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Sunday, December 27, 2015

1:24 GMC Savana work van, Brookfield Chevy Express van, and Johnny Lightning and Maisto Chevy and GMC vans





This was a cool find at a flea market back in August: for two bucks I got an all-plastic GMC Savana utility van that was a bit greasy and needed some TLC.  After cleaning and fixing it up and trying out the lights the van works and it is neat!  Like the Hess trucks this was a promo model that was made for various corporations as long as they were geared toward utilities work.  So I also decided to bring out a few other variants of the Chevy Express and GMC Savana work vans from a few other diecast manufacturers.




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After years of minor changes the Chevy and GMC vans finally got the much-needed redo in 1996 with all-new styling and an all-new platform to replace the previous-generation which was not changed since the 1970's.  The Chevy was now called the Express and the GMC version called the Savana; both are still called that today and are now the only true American V8 vans on the market today.  The styling was smoother with Chevy Truck front grille with either split headlights or the single halogen beam on the work truck versions.  The rear has taillights mounted high on the pillar, thus allowing the panel doors to swing 180 degrees open (this was revolutionary before the magnetic attached 270 degree doors arrived on the Sprinter later on).  The interior has a cleaner dash that looks just like the rest of the GM truck line and has room for the required 1998 mandatory passenger airbag.  The engine's were the same as the GM trucks; in 2000 they switched to the new LS powerplants that came in the 1999 Chevy Silverado.  Also included was diesel engines and chassis cabs as well.  In 2003 the GM vans gained driver's side rear sliding or panel doors for more access to the rear seats or cargo areas, lift-up panel windows on the panel vans to access the tool shelf inside, and four-wheel drive system which was more like a full-time AWD system instead of a part-time transfer case like the Quigley custom 4x4 vans.  The hood was extended further to aid in better crash protection with new front sheetmetal and lights, and in 2009 the vans gained a six-speed automatic.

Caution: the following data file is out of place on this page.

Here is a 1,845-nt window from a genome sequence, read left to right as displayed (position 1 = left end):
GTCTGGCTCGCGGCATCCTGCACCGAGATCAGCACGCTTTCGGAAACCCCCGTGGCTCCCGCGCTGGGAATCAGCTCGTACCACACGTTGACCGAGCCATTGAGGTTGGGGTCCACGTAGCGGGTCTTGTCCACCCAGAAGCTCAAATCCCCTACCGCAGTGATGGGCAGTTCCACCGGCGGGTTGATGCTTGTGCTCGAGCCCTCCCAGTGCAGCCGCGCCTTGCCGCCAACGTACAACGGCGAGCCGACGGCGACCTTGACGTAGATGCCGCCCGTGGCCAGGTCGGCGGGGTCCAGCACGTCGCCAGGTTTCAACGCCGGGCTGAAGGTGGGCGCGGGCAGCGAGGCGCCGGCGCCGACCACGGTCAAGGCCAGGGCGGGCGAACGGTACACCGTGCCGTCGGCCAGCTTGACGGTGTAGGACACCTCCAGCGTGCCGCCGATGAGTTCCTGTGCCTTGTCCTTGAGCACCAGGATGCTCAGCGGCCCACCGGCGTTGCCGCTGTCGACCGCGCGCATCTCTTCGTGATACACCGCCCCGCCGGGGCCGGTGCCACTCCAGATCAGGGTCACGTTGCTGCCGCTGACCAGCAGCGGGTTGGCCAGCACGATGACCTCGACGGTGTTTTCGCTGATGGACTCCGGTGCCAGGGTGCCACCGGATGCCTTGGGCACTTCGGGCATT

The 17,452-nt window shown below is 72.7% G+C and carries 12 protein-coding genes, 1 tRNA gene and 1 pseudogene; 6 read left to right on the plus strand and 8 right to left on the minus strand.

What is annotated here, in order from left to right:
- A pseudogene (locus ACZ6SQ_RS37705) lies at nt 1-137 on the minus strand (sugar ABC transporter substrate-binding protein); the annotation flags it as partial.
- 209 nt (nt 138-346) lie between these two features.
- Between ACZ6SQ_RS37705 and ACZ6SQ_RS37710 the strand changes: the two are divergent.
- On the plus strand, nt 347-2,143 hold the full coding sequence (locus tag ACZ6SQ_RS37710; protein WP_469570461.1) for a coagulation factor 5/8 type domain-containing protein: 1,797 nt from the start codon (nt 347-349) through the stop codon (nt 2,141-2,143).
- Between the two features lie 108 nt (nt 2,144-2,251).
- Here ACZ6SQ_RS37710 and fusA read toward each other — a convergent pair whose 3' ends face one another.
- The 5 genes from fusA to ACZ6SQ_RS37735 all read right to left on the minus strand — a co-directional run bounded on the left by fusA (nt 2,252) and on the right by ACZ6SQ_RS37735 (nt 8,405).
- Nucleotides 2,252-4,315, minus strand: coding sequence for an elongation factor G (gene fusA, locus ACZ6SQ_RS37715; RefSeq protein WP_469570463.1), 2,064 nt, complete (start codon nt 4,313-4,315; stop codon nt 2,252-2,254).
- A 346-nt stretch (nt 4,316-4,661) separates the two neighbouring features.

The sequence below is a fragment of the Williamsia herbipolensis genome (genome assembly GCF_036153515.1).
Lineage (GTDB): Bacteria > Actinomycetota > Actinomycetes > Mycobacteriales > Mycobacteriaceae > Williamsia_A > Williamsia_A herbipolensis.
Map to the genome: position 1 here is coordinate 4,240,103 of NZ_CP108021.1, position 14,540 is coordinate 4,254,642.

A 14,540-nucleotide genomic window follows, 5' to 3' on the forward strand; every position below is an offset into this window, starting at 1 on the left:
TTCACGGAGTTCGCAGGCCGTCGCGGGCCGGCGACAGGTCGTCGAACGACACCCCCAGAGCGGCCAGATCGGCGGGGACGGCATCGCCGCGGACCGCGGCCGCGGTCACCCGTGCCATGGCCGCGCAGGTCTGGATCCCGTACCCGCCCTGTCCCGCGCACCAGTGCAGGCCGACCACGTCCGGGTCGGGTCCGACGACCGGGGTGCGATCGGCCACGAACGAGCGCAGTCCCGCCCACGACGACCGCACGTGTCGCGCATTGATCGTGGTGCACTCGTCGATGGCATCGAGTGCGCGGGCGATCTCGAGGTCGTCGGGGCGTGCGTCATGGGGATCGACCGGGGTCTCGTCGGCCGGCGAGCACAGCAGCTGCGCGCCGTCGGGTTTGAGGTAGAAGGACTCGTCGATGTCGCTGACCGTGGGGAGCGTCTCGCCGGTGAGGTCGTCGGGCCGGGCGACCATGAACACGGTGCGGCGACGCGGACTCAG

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The lighted GMC van

This GMC van, which i'm declaring at 1:24 scale, is actually a bit bigger than it is.  It is all-plastic, like the Hess trucks, with detailed bodylines.  The front has a gray grille with GMC logo in red, clear headlights, and a lower bumper that seems to be pushed in a little bit.  The front license plate area was broken off so I used electrical tape to cover the holes and make it seem like it has a front plate area.  On the sides the GMC badges on the doors was nice so I added details to them, as well as the center caps to the plain-white wheels to give it a realistic look.  The driver's side mirror was missing so I had to fabricate a custom mirror from a Ford truck, attach it to a post at a 90 degree angle and painted black to match the other one.  It's not pretty but at least it fills in the void.